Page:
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Peck, Richard.
New York : Dial, 2004.
IL 5-8, RL 5.5
ISBN 0803727364

(3 booktalks)

Click on the book to read Amazon reviews
Booktalk #1

"If your teacher has to die, August isn't a bad time of the year for it."  So begins the story of fifteen-year-old Russell Culver who is looking forward to having the school shut down after the teacher dies.  All Russell can think about is quitting school and joining up with a wheat threshing crew to get out of this town.  There isn't much here in Indiana for a young boy in 1904.  Russell wants to go to the city and see all the wonders that modern technology brings.  But there is no such luck.  Russell's older sister Tansy is appointed the new teacher and so begins a year of privy fires, missing bells, and elocution lessons for this rag tag class at Hominy Ridge School.  If you liked Richard Peck's other novels set during this time, A Year Down Yonder and A Long Way from Chicago, you are sure to enjoy the comical look at rural schools from the last century.

Booktalk #2

"If your teacher has to die, August isn't a bad time of year for it," so is the philosophy of fifteen year old Russell who sees the fast approaching end of his summer.  The year is 1904 and Russell is raring to leave Indiana for the Dakotas.  School is only holding him back from experiencing his dreams.  Now with the death of the teacher, maybe his dreams can be fulfilled.  Surely it doesn't pay to hire a new teacher for six students, but Russell is all out of luck.  To his utter horror, the school board hires his extremely bossy older sister, Tansy, who has yet to even finish high school.  Despite stolen supplies, a privy fire, and more than any classroom's share of snakes, Tansy will manage to keep the school alive and maybe, just maybe, set her brother on a new, wiser course. (Misty Gosnell,, Teacher, Fountain Inn, South Carolina)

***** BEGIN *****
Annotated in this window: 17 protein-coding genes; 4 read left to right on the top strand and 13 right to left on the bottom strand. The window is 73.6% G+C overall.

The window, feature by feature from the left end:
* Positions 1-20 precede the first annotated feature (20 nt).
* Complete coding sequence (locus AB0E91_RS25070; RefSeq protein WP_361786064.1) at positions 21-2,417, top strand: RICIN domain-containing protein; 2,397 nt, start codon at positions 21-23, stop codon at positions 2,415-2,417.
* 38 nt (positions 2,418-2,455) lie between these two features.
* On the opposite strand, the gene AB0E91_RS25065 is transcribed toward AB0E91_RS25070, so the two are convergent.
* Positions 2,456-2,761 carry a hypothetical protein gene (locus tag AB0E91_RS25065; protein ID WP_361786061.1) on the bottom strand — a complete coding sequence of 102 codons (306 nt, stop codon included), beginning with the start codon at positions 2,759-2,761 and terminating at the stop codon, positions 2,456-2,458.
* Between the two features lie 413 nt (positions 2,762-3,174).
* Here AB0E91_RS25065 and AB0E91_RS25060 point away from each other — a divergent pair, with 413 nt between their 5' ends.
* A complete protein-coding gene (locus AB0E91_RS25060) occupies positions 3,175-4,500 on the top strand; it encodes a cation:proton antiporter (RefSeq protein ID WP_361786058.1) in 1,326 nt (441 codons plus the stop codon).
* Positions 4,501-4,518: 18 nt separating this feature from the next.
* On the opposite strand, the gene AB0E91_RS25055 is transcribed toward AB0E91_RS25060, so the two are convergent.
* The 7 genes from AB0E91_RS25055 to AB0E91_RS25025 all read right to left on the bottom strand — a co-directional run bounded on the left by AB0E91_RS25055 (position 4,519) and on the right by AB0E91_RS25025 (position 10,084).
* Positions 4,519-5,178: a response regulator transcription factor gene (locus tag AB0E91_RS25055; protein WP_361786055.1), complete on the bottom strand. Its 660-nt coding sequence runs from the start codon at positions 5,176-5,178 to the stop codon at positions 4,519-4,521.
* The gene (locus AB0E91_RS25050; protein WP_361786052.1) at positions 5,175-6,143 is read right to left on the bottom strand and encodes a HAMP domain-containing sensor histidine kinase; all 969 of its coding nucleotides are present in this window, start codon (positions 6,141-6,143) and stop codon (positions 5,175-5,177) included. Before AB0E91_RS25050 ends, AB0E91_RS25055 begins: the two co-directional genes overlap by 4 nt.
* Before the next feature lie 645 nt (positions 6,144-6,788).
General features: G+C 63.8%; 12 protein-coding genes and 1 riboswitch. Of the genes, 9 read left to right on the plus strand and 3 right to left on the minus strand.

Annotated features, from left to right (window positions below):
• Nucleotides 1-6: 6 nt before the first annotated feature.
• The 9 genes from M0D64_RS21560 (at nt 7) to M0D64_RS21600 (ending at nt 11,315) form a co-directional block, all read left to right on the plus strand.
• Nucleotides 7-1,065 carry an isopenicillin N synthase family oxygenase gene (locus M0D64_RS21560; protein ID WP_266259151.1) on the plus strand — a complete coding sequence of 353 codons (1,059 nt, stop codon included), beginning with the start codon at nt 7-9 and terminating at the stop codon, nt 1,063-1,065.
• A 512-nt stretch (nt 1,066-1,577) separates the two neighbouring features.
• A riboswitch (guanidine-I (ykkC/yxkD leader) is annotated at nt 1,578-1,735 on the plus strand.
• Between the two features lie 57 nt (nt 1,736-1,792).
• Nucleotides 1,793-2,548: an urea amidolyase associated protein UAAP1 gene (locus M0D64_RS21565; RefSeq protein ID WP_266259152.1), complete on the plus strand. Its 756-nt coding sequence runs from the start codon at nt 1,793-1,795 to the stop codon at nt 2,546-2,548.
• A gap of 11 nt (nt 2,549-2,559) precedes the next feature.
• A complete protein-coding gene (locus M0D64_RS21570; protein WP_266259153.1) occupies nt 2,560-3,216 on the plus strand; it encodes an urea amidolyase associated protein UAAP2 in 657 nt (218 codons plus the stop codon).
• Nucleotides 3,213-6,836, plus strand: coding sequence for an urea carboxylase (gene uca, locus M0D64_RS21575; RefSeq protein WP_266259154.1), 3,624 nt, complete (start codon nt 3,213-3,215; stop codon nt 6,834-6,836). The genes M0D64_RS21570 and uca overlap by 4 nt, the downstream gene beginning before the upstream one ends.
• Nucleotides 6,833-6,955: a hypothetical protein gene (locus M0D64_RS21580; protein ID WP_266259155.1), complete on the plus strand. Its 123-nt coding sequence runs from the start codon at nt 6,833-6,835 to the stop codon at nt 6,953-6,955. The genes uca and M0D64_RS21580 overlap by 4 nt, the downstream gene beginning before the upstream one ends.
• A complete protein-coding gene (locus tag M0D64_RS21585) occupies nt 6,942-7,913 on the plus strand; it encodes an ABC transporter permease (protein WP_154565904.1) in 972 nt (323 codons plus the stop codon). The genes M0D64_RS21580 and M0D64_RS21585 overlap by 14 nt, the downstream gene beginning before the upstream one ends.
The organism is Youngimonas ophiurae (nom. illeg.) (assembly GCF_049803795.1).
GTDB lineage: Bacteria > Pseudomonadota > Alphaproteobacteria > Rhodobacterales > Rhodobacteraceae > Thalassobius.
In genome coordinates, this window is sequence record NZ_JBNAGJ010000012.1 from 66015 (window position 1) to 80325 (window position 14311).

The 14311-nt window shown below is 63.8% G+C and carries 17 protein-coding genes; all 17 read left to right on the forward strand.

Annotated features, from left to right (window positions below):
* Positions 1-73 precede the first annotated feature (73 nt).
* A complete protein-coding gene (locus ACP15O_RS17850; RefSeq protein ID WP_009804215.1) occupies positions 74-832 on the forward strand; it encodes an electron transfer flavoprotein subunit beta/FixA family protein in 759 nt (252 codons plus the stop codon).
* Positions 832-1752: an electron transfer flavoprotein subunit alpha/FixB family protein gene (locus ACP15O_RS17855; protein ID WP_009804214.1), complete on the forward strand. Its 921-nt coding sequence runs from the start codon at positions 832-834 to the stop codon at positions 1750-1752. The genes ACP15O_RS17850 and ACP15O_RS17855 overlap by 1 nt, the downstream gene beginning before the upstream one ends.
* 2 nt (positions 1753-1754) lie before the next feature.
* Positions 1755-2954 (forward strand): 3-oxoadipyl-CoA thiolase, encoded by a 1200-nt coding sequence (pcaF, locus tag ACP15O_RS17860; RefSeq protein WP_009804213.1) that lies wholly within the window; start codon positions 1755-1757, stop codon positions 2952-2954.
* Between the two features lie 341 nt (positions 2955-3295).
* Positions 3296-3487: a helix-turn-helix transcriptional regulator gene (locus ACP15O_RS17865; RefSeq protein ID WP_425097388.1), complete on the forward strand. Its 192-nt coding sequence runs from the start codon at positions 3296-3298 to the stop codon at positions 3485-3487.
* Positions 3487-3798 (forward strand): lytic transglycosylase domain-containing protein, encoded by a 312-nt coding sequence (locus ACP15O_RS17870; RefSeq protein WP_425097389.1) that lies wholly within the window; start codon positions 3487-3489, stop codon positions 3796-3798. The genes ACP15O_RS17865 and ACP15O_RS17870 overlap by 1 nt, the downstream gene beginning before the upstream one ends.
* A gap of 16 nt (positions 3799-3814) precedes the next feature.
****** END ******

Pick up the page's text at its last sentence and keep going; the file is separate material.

Booktalk #3

In August of 1904 in rural Indiana, Miss Myrt Arbuckle the teacher of the Hominy Ridge School, “hauled off and died”.   Well, that’s what fifteen-year-old Russell Culver said. To Russell school is a “jailhouse” holding him back from his dreams.  He’s hoping that late summer’s turn of events  will shut school down for good.    Yet a new teacher is quickly hired,  someone up to the challenge of handling Russell --  Russell’s sister Tansy.  It’s bound to be a busy school year with a privy fire, snakes in the classroom, and Friday Elocution.   Or in the words of student “Little Britches” ( page 152).
                “Adder in the desk drawer,
                 Aunt Fanny in the ditch;
                 Life here at Hominy Ridge
                 Sure is a –    “
Will Tansy be able to keep school in session and set her brother on a new course?  Read The Teacher’s Funeral and discover for yourself.  (New Hampshire Great Stone Face committee, 2005-2006)

SUBJECTS:     Education -- Fiction.
                          Teachers -- Fiction.
                          Country life -- Indiana -- Fiction.
                          Indiana -- History -- 20th century -- Fiction.
                          Humorous stories.
                          Historical fiction.


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